In what was meant to be a tight game between two closely matched teams the Seattle Seahawks dominated the visiting Green Bay Packers to begin their Superbowl defense with a 16-36 win.
The story of the game was a tale of two running backs. One was Marshawn Lynch, who delivered a great performance as the entire NFL got to watch him activate 'Beast Mode'. The other was Eddie Lacy, who failed to deliver the rushing punch his team needed.
Before the game the importance of Packers running back Eddie Lacey was highlighted. A powerful between the tackles runner it was thought that Lacy would have the rushing ability to break tackles. After all in the past the Seahawks had struggled against teams that have run the ball up the gut as they are a defense designed primarily to stop the pass.
In the end though, the Seahawks shut down Lacy and ground the Packers rushing attack to a halt. Lacy finished the game averaging a disappointing 2.8 yards per carry as he rushed for 34 yards off 12 attempts before his night was cut short by a concussion.
With the running game only yielding 80 yards all game the Packers were forced to rely on the throw. This of course played right into the strengths of the Seahawks and the Legion of Boom was able to close the game out restricting Rodgers to just the one touchdown throw.
Lynch activates Beast Mode
In contrast to the struggling Lacy the Seahawks number one running back Marshawn Lynch activated 'Beast Mode'.
With B.J. Raji out for season with a torn bicep the Packers were missing their run stuffing nose tackle, perhaps the one player who could have stopped Lynch and co. Instead nose tackle Letroy Guion stepped into the starting spot and his lack of strength against the run was painfully exposed.
Lynch hulk-smashed his way to 110 yards off 20 attempts at an average of 5.5 yards per carry picking up two touchdowns along the way.
A good day's work but the true scale of Lynch's path of destruction doesn't become apparent until you consider these statistics from ESPN that show that Lynch's performance was something truly special.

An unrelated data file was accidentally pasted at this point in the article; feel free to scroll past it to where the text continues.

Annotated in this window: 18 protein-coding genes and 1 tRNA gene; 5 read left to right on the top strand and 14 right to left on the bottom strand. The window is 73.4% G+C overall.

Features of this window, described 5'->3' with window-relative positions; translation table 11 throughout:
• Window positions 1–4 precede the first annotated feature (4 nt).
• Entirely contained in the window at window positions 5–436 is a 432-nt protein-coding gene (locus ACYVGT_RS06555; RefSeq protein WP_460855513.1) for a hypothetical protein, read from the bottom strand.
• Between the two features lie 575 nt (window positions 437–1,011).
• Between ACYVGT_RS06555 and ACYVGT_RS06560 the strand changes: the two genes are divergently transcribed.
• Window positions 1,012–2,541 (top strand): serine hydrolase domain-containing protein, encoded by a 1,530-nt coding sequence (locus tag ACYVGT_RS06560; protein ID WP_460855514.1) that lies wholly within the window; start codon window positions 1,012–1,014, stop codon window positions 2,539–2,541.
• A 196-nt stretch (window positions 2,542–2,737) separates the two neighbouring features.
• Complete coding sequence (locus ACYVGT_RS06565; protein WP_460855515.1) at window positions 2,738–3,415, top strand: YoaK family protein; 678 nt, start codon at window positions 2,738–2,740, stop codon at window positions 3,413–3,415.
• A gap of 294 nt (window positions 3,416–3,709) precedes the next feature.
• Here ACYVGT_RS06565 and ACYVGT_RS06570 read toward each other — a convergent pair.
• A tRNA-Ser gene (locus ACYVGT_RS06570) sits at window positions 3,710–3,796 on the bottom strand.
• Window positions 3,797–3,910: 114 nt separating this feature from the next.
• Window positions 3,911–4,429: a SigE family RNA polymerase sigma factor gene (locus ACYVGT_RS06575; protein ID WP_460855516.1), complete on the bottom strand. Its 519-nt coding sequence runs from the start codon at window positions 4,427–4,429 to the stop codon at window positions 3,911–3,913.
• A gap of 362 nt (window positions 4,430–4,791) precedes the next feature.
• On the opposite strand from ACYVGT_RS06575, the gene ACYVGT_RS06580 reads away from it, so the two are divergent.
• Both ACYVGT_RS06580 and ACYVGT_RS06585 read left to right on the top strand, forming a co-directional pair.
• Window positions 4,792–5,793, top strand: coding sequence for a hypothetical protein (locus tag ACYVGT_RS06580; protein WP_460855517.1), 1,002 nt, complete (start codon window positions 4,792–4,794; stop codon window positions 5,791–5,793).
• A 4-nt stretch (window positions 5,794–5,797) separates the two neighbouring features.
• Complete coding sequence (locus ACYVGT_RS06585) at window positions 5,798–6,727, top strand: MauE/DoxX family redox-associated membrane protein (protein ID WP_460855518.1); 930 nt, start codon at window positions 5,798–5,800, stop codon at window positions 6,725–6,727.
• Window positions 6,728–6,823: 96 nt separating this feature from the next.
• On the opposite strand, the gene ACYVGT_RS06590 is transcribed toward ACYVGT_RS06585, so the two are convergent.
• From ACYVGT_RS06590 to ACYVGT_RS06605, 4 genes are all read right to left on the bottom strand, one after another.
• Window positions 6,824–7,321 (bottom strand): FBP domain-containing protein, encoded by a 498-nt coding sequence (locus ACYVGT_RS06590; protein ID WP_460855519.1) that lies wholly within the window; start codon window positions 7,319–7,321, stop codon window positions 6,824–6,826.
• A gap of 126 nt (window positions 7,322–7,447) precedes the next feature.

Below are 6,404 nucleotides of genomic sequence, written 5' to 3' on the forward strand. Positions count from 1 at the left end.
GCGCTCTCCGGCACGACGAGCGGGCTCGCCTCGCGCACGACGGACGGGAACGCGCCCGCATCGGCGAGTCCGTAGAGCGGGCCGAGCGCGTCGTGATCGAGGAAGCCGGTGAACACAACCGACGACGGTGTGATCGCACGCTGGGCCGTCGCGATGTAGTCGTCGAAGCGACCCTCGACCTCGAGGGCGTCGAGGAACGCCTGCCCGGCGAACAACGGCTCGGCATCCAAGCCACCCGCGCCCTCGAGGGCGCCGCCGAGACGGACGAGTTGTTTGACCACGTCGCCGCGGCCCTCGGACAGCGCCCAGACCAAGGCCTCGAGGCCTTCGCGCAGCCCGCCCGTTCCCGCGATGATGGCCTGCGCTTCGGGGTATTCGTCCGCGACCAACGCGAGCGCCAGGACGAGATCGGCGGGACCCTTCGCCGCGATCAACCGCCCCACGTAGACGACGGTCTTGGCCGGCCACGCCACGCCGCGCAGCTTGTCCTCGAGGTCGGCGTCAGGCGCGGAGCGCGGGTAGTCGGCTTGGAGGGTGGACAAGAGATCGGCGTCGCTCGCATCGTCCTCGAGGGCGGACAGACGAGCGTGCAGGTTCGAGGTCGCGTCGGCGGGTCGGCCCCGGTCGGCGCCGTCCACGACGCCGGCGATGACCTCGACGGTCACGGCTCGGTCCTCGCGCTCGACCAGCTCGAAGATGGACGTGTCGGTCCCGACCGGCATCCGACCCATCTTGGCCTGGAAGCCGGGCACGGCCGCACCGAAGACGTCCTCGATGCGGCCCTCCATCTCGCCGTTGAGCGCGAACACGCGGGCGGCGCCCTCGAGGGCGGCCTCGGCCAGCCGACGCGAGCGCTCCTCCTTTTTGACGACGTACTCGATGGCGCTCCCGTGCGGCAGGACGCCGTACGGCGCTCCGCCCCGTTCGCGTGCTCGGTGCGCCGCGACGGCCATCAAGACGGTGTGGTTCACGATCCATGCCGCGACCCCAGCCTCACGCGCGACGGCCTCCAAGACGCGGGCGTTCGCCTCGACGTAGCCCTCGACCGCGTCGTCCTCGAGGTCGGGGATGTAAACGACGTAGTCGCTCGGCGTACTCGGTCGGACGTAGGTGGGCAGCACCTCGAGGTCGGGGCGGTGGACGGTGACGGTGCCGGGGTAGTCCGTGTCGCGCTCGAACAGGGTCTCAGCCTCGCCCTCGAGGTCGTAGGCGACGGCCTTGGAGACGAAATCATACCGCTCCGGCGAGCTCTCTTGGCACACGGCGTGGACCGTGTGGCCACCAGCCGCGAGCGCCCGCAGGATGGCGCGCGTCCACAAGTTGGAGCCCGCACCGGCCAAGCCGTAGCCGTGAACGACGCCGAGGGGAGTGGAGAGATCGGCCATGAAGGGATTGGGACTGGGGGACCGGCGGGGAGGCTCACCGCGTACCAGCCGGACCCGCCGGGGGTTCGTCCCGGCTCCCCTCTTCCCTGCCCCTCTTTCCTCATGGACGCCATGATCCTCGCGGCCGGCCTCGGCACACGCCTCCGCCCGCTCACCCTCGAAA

When rushing inside tackles Lynch had 15 total attempts which he took for one touchdown at an average of 6.3 yards per rush. The headline figure though is that Lynch ran for 2.5 yards after contact per rush.
That is a gobsmacking statistic. Essentially, the Packers couldn't bring Lynch down and he was breaking tackles for fun. The Packers need to remember what my old defensive co-ordinator used to say: “Go low. They can't run if they don't have knees.”
Lynch dominance sets up play-action
Lynch's effect on the game extended to far more than just the running game though. With the Packers defense always priming off the run, Russell Wilson was able to prosper with the play-action pass.
Wilson threw for 100 yards and two touchdowns on the play action going 6 for 9 on
attempts. In total, Wilson only threw for 191 yards so on the play action he made 100% of his touchdowns and just over 50% of his total yards. This would not have happened without Lynch being so dominant in the rushing game.
It is only one game into the season but the Seahawks have already made a statement of
intent for the season ahead and reminded everyone of how good they are.
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